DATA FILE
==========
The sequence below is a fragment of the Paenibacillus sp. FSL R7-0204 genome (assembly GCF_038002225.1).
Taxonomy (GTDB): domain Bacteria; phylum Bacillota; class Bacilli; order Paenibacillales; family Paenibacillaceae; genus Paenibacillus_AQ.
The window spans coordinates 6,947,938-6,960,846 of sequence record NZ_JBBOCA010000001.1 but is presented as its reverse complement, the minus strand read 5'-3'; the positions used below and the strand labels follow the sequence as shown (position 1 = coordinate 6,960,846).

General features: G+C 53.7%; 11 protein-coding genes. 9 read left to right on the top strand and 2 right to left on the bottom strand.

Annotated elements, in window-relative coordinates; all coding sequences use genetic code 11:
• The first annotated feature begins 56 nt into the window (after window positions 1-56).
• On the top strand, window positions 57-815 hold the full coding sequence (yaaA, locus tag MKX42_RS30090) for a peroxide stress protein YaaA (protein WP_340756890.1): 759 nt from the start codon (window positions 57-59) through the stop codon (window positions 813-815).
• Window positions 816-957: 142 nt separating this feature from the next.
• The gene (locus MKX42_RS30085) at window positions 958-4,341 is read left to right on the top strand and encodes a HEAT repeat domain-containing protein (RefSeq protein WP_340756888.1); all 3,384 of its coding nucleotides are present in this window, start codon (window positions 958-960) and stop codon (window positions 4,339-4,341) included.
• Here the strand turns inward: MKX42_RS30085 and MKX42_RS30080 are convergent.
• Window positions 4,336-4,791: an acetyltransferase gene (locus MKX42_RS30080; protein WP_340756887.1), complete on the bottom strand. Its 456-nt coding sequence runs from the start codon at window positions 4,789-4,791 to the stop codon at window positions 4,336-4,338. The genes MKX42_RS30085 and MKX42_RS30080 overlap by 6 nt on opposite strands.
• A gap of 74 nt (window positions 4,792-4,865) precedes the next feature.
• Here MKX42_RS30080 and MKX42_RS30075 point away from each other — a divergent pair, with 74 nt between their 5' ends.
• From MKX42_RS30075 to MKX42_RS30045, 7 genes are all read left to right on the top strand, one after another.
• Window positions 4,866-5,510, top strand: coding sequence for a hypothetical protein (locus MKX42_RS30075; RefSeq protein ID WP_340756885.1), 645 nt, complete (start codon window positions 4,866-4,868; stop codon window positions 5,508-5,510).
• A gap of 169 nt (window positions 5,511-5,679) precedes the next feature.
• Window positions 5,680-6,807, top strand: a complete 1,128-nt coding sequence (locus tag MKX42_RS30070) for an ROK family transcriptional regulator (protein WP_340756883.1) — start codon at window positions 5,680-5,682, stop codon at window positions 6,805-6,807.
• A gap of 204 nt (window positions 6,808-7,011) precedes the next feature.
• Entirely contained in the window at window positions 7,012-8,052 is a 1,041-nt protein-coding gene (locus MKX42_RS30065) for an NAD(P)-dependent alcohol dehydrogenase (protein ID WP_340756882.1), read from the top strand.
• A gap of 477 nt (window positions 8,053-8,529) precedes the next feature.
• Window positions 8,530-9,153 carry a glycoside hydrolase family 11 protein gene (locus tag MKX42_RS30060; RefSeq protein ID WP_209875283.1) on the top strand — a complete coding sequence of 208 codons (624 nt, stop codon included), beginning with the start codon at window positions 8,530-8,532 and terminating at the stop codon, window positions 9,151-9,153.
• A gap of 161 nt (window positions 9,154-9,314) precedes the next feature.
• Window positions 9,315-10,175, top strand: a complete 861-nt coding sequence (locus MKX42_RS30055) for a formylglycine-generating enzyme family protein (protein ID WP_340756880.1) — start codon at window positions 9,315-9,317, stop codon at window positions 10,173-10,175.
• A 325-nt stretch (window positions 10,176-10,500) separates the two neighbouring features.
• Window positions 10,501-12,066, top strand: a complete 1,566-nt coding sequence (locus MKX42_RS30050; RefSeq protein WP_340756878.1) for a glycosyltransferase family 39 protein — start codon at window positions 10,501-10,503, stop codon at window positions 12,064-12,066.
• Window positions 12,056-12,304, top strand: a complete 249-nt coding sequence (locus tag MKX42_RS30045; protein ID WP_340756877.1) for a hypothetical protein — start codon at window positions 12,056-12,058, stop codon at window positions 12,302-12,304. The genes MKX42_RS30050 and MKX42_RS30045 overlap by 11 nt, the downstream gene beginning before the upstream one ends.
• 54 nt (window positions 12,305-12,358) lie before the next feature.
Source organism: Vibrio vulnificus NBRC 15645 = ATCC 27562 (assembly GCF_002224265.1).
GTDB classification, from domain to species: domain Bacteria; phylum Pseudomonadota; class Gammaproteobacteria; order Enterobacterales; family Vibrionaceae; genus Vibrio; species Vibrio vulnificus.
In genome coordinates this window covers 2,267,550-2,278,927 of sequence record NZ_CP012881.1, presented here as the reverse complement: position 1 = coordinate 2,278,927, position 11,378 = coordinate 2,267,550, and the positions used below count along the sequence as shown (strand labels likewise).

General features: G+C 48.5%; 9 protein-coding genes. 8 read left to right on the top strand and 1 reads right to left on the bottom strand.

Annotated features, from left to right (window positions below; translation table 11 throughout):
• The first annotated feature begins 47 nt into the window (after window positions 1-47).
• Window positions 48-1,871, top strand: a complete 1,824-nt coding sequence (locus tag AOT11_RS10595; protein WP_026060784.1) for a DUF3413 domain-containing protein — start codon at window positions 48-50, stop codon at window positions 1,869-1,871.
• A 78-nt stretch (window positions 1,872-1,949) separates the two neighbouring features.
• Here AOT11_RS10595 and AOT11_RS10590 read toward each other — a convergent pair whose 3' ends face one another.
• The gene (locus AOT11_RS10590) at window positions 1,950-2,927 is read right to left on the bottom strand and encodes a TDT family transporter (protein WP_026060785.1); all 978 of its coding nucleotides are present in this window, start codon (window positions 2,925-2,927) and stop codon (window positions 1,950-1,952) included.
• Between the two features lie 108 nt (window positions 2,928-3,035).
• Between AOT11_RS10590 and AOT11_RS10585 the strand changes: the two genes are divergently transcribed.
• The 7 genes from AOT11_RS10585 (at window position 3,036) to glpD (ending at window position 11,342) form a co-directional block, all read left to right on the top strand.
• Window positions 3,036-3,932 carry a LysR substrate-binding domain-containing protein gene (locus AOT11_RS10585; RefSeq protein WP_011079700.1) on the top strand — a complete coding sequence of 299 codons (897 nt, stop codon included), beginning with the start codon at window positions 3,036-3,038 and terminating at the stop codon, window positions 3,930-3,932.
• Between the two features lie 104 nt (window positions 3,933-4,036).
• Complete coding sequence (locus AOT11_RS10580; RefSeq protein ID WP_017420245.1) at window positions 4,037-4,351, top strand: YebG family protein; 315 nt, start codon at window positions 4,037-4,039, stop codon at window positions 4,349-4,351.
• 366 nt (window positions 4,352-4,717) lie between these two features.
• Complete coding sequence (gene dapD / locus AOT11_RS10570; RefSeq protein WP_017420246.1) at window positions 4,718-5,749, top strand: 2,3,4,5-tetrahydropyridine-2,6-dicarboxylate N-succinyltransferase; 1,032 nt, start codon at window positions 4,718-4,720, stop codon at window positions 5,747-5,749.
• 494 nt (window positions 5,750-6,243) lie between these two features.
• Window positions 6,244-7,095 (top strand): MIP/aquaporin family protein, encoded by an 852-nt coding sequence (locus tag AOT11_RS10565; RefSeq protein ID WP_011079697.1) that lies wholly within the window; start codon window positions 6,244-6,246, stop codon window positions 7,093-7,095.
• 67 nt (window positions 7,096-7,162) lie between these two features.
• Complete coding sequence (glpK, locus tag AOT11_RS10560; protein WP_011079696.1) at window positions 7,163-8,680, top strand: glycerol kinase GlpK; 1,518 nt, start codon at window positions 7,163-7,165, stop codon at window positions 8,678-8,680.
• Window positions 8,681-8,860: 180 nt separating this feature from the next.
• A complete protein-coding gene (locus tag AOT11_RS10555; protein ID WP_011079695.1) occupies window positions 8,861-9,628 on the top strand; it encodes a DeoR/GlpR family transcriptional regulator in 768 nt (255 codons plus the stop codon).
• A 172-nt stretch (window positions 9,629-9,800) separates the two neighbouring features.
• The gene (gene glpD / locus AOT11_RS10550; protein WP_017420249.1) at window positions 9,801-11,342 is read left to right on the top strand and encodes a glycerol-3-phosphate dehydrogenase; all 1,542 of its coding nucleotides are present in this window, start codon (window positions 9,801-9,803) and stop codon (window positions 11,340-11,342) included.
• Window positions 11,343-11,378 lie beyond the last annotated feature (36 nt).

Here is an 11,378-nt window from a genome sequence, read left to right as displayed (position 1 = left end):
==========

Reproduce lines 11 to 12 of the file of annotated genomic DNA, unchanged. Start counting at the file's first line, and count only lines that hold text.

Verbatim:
• Window positions 4,336-4,791: an acetyltransferase gene (locus MKX42_RS30080; protein WP_340756887.1), complete on the bottom strand. Its 456-nt coding sequence runs from the start codon at window positions 4,789-4,791 to the stop codon at window positions 4,336-4,338. The genes MKX42_RS30085 and MKX42_RS30080 overlap by 6 nt on opposite strands.
• A gap of 74 nt (window positions 4,792-4,865) precedes the next feature.